The highest-profile battle over privacy and technology has not ended. In fact, it may have only just begun with a lawsuit filed by three news organizations against the FBI.

You may recall that the agency wanted Apple to decrypt an iPhone 5c in the possession of Syed Rizwan Farook, one of the perpetrators of a mass shooting in San Bernardino, California, that killed 14 people and wounded 24 others. Farook and co-perpetrator, wife Tashfeen Malik, were killed shortly after their attack. The FBI claimed it wanted to obtain sensitive documents from the phone that might have helped Farook plan the shooting — reports later said that the department found little of use.

Apple refused to assist in decrypting the phone, saying that its encryption technology was made so that the company itself could not tamper with it. Eventually, the FBI went to a third-party vendor and bought a zero-day hack to access data inside the iPhone 5c.

Today, the Associated Press, Gannett (owner of USA TODAY) and Vice have sued the FBI for information about the purchase of that hacking tool and what information the agency was able to retrieve because of that tool.

“The FBI’s purchase of this tool allowed government access to Mr. Farook’s phone,” the complaint reads, “providing new information about one of the deadliest attacks on American soil in recent years, but also apparently failing to reveal any evidence of links between Mr. Farook and foreign terrorists or terrorist organizations.”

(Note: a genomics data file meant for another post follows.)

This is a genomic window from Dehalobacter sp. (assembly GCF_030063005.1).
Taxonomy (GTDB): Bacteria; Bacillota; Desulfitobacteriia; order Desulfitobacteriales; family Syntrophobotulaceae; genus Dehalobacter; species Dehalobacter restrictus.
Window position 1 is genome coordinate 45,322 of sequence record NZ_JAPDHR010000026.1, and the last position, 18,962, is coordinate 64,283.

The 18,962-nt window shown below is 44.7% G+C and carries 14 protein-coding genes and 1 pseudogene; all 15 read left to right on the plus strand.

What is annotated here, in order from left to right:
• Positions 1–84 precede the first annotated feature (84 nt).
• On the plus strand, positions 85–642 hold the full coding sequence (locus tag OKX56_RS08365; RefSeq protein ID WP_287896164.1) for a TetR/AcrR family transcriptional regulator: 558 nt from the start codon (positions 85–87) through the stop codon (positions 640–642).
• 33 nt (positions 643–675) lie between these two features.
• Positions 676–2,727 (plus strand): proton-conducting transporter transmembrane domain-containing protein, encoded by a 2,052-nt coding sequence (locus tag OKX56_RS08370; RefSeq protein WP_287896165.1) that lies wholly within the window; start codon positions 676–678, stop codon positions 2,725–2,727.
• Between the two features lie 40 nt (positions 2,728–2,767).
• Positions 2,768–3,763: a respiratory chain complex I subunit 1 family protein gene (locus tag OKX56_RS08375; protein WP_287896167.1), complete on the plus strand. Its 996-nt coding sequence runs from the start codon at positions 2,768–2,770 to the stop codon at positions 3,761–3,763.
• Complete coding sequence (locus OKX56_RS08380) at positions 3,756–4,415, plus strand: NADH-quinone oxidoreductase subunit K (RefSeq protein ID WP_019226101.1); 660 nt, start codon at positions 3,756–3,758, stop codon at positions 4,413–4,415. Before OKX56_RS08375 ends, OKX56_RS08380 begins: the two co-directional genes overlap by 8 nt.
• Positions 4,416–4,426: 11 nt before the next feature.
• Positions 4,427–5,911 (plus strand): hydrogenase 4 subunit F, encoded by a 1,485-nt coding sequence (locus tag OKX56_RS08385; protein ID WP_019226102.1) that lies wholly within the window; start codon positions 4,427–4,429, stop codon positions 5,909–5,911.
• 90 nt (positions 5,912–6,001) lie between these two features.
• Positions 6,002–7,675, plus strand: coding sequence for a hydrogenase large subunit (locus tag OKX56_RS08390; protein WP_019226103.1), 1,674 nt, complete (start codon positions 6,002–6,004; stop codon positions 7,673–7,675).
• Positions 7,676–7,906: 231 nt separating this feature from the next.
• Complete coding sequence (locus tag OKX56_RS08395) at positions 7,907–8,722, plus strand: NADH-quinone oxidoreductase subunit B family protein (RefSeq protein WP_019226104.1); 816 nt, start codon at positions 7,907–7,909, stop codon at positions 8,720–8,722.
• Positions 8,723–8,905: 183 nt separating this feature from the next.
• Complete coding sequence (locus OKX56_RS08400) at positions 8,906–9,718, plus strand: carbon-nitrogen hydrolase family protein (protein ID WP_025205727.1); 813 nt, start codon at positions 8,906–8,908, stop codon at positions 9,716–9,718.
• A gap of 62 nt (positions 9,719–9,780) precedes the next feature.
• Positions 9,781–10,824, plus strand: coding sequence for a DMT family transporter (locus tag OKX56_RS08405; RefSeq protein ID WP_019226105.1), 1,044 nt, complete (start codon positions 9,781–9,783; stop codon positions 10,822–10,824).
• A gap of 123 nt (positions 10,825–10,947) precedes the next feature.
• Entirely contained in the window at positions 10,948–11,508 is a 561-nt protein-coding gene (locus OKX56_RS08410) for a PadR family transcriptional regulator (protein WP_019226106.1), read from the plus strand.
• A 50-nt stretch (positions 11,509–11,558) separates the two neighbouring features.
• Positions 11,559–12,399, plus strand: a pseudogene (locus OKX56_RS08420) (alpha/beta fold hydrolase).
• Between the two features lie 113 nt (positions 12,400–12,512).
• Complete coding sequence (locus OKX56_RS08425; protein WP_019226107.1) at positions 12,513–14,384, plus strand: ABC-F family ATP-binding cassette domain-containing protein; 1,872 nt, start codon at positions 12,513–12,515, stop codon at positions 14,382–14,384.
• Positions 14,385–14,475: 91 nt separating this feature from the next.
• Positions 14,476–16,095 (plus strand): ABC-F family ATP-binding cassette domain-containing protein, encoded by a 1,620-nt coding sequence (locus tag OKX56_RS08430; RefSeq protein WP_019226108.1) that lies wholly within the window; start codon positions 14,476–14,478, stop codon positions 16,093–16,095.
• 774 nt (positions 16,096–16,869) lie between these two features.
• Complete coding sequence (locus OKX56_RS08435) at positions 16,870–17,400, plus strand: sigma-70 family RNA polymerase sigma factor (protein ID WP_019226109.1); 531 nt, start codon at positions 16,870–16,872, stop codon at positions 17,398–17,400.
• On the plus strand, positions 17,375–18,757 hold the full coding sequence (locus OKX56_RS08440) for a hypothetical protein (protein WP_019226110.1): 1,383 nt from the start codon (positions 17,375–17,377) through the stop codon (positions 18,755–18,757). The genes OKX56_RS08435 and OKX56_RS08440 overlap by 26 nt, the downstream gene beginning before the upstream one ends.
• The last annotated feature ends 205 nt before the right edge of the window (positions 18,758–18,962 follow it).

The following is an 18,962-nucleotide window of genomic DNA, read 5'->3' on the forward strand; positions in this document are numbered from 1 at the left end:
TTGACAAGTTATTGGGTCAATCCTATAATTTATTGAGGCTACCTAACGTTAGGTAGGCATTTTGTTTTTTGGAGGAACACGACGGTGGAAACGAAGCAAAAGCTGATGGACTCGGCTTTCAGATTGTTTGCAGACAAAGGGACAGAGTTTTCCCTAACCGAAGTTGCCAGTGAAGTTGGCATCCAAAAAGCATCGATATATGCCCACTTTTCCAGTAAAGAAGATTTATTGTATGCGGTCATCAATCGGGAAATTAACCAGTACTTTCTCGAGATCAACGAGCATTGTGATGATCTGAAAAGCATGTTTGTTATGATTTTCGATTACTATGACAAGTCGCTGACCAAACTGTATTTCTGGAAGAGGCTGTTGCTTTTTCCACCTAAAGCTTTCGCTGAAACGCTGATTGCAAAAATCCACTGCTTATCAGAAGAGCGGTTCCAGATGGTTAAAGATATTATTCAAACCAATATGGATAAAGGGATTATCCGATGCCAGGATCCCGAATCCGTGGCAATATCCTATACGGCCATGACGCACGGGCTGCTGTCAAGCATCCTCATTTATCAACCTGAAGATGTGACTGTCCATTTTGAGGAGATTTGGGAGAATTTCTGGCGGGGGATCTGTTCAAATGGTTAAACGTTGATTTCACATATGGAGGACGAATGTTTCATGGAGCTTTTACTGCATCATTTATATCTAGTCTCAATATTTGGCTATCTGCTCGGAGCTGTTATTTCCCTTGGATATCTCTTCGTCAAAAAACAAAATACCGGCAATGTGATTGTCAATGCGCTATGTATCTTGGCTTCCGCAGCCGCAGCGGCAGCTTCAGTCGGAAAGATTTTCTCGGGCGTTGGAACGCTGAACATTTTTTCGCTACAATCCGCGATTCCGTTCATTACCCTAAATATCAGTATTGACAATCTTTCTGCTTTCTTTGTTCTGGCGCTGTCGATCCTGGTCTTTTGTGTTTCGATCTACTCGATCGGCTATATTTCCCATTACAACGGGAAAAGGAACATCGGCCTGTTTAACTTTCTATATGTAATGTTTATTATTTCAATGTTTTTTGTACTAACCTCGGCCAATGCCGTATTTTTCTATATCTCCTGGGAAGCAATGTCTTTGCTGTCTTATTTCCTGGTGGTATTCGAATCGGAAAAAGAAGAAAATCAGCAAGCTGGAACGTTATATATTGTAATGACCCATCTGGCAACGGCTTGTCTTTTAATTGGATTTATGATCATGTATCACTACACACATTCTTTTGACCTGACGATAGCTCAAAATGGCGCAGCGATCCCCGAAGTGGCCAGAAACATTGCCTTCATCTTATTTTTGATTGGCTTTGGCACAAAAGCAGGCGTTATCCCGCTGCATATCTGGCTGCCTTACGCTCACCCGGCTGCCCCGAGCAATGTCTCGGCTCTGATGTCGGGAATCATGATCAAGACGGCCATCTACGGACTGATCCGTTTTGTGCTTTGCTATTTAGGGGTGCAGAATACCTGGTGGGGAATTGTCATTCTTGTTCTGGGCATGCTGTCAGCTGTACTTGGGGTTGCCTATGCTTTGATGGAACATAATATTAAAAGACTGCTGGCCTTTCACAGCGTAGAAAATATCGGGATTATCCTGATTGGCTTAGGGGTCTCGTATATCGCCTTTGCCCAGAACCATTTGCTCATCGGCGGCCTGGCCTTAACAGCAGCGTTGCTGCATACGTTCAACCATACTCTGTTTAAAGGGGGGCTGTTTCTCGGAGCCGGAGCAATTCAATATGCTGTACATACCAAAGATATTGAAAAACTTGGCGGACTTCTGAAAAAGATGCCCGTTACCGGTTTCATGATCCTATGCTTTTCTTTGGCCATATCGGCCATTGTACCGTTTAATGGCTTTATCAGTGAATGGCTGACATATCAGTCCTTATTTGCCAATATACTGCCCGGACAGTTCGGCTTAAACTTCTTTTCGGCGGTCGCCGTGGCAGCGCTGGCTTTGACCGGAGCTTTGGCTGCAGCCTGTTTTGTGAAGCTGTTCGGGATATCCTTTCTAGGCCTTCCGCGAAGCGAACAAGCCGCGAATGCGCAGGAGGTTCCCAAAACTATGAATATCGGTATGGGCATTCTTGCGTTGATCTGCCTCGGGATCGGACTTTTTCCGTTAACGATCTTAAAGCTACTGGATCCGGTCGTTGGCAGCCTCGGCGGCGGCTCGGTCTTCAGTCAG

Another important point that needs public spotlight, say the news organizations, is the vulnerability or vulnerabilities that allowed the security lapse to happen in Apple’s encryption. They’re seeking intel on the vendor, its missions and facilities and whether or not the purchase of the tool from said vendor is a proper appropriation of taxpayer dollars.

The AP, USA TODAY and Vice all made requests to the FBI for this information under the Freedom of Information Act. The agency denied the requests under an exemption claiming that the documents were being used as part of an ongoing criminal investigation, but did not state reasoning as to this particular case — the organizations allege that such an action violates the law.

Source: Washington, DC, District Court
Via: Engadget

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